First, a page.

Texas Leaders Considering Systemic Approaches to School Shootings

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By Kevin Price, National News Editor, USA Daily Chronicles.

In most places in the United States, when there is a mass murder, there is an instant conversation about the “need to pursue more gun control.”  Such a discussion does not happen in other parts of the world, because most all of them have the toughest laws on the books.  Yet these killing events happen and their stories involve trucks, explosions, even knives (as well as guns). Killers really do not care about the choice of weapon.  In the US, the discussion is about the weapon and not the systemic reasons behind the senseless violence.  That might change following the recent mass shooting in Texas.

Following that, Gov. Greg Abbott released a statement on the state’s next steps. He announced they will host a series of round table discussions to develop systemic solutions to these situations.  Unlike most efforts after a shooting, which takes a laser beam focus on the weapons, the Texas Governor wants to put all the cards on the table.  He does not appear to be interested in the weapon of choice nearly as much as why it is being done.  Furthermore, his approach seems to be rooted in reality.  Every spree killer breaks many laws when doing these acts of violence.  Discussions about curtailing guns will do nothing to impact a mass killer who will use them illegally, if anything, such talk emboldens them.  There are, in the United States, more guns than people.  That disparity between guns and people is even greater in Texas.

So, besides guns, what else can they look at?  How about the actual reasons behind such events?

The mass killing at Santa Fe High School has been described by NBC News as the “4th biggest school massacre” in the modern era.  Yet, this slaughter happened without the now “notorious” AR-15.

The Chicago Tribune reports “This killer’s weapons of choice were a shotgun and a .38-caliber handgun — two of the most common firearms available. What more proof do we need, gun lovers will ask, that the problem isn’t with guns but rather with people?”  This year we have seen knives, trucks, cars, various types of guns, etc. used for spree killings.  There is rarely much in common in the weapon, but there is often a great deal of similarities among the perpetrators.  That appears to be the focus of Texas.  In interviews of people in Santa Fe, very few have been talking gun control, while many have advocated for more school security.

So, besides guns, what else can they look at?  How about the actual reasons behind such events?

I wrote at USA Business Radio: “We should be discussing the ‘why’ behind these events.  What is interesting is the number of people in these stories that suffer from mental health issues and take medicines with warnings of ‘leading’ to suicidal thoughts’ or ‘violence.’  In fact, mental health specialist Dr. Linda Lagemann, has told my radio audience that the “vast majority” of these assailants, are on these type of drugs and their use should be reexamined.  It is important to note they were not on these drugs because of suicidal or violent tendencies, but developed them while on these medications. Meanwhile, Lt. Col. David Grossman, who is a best selling author and leading authority on killology, has told my audience about how the rise of incredibly realistic violent video games since the 1990s has fostered whole generations that are desensitized about killing.  Think about the rise of these games and the growth in this type of violence.  Evidence indicates there is a direct link between the rise of these games and these killings (particularly by young people in schools).”  Focus on the causes would actually offer hope to a weary public.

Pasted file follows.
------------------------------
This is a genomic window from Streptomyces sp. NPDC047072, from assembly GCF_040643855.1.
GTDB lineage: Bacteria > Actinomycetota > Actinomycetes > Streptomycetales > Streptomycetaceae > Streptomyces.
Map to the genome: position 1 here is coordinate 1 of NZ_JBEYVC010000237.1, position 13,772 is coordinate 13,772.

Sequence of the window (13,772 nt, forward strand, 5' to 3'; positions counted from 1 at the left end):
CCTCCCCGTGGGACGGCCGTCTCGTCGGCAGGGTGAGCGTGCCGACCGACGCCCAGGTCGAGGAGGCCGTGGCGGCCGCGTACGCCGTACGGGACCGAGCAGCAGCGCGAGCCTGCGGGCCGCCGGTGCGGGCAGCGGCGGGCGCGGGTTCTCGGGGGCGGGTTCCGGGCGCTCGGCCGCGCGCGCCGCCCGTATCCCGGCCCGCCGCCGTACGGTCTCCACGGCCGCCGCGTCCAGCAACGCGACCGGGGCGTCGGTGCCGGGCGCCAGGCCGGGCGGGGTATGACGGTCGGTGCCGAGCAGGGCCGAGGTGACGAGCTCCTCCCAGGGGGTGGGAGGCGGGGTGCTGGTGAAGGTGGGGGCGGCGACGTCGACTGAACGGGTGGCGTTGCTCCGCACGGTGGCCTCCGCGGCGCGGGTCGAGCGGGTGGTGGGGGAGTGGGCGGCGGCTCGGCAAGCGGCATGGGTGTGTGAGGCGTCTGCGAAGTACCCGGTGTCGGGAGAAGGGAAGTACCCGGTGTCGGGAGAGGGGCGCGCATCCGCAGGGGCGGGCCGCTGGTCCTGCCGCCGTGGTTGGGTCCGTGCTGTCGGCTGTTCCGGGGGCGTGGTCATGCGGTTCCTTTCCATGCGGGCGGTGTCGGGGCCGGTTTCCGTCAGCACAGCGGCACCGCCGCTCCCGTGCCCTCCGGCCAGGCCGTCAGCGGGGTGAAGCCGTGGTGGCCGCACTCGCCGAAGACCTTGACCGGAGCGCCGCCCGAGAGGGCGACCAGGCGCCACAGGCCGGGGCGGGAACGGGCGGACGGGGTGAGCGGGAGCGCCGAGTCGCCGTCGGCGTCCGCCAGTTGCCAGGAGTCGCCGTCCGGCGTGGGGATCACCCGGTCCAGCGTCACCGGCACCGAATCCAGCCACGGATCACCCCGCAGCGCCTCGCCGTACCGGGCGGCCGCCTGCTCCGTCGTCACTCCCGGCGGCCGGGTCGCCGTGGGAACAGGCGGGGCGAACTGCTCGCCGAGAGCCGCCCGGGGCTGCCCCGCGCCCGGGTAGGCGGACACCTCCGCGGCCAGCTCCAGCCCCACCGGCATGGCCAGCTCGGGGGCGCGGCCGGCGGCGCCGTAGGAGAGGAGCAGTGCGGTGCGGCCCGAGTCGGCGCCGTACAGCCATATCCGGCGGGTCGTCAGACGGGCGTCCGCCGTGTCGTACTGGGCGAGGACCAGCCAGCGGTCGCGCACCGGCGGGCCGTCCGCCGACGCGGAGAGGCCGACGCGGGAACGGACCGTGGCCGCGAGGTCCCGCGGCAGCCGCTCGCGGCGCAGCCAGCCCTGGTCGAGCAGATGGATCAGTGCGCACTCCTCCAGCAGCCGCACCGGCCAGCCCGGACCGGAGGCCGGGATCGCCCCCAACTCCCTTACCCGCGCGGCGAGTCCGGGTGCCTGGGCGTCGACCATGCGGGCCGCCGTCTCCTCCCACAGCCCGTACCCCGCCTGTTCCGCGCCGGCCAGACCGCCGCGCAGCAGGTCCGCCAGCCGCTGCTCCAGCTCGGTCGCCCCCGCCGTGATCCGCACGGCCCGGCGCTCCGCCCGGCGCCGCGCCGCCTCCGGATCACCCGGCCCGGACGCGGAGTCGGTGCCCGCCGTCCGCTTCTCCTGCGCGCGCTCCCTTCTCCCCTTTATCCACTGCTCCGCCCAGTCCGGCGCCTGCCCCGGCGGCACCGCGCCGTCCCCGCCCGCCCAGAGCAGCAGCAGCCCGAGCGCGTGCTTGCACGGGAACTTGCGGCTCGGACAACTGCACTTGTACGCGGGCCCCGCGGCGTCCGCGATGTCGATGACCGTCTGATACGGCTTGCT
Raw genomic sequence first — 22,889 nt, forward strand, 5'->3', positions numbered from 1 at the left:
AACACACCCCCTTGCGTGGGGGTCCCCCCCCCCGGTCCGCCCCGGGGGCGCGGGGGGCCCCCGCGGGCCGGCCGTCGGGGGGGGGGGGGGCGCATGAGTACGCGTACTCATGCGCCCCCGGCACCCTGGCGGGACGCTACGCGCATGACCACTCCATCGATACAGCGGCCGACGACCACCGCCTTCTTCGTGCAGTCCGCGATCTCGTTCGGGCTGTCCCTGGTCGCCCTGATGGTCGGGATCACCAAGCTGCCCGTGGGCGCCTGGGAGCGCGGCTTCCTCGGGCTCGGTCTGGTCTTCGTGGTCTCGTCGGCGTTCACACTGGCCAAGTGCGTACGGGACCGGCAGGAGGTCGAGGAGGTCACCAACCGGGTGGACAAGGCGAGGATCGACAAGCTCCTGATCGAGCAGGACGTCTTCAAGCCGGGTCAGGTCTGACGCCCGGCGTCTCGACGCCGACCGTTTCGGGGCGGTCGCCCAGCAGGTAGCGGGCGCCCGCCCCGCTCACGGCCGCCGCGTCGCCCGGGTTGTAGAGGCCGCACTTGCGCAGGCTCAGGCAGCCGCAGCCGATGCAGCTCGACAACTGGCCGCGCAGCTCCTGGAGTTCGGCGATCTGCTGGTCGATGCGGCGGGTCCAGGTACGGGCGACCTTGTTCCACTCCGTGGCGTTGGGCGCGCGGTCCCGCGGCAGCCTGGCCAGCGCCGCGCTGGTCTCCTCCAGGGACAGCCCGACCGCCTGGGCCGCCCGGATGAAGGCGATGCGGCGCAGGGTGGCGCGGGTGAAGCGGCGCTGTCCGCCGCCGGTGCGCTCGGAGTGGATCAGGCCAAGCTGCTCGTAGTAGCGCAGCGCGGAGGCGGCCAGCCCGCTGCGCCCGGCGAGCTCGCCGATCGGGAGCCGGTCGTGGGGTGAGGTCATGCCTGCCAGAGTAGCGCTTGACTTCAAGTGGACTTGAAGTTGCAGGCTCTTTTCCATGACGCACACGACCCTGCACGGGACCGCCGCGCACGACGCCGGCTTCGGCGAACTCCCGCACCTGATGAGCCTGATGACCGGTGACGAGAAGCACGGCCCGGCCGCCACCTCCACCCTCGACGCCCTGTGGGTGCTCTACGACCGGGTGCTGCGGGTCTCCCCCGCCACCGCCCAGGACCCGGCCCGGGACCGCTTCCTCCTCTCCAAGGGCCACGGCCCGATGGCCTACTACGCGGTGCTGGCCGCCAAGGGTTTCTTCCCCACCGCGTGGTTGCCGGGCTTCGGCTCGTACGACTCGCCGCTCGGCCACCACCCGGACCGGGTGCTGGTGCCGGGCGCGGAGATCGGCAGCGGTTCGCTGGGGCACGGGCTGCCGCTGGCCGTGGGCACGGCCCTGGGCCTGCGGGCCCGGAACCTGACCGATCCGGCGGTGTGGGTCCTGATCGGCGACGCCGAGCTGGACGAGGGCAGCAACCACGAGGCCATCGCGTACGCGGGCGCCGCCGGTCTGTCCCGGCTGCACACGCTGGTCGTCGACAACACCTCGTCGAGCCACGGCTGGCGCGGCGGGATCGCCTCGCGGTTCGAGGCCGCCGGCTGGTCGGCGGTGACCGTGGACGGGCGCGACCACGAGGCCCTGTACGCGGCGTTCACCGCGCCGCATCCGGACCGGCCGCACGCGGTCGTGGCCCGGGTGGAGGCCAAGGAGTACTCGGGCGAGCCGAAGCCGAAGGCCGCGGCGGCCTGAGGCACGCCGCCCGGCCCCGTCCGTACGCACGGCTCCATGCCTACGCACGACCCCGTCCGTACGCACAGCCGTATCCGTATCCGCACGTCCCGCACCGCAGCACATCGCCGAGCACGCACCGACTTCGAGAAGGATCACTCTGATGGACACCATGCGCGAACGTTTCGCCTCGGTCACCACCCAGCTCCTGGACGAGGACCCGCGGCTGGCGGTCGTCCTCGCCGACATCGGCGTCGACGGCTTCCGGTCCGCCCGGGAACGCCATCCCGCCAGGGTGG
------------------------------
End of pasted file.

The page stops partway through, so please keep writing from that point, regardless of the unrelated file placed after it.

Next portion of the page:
The mass killing at Santa Fe High School has been described by NBC News as the “4th biggest school massacre” in the modern era.  Yet, this slaughter happened without the now “notorious” AR-15.

In addition, the state is looking at making the schools harder targets (if you look at the manifestos of mass murderers they often describe their choice of location as “soft,” with the biggest factor being “gun free zones”). They are discussing making it harder to get in and out of school by reducing the number of entrances and exits to better monitor people, as well as offering tougher (“airport style”) security.  Those ideas need to be debated (I worry about fire safety with fewer exits), but they are at least rooted in reality.

In the end, the discussion in Texas is centered on the “whys” behind these events and the “hows” on preventing them have some semblance to reality.  Hopefully, this leads to other states taking a more systemic approach to the problem of mass killings.

 

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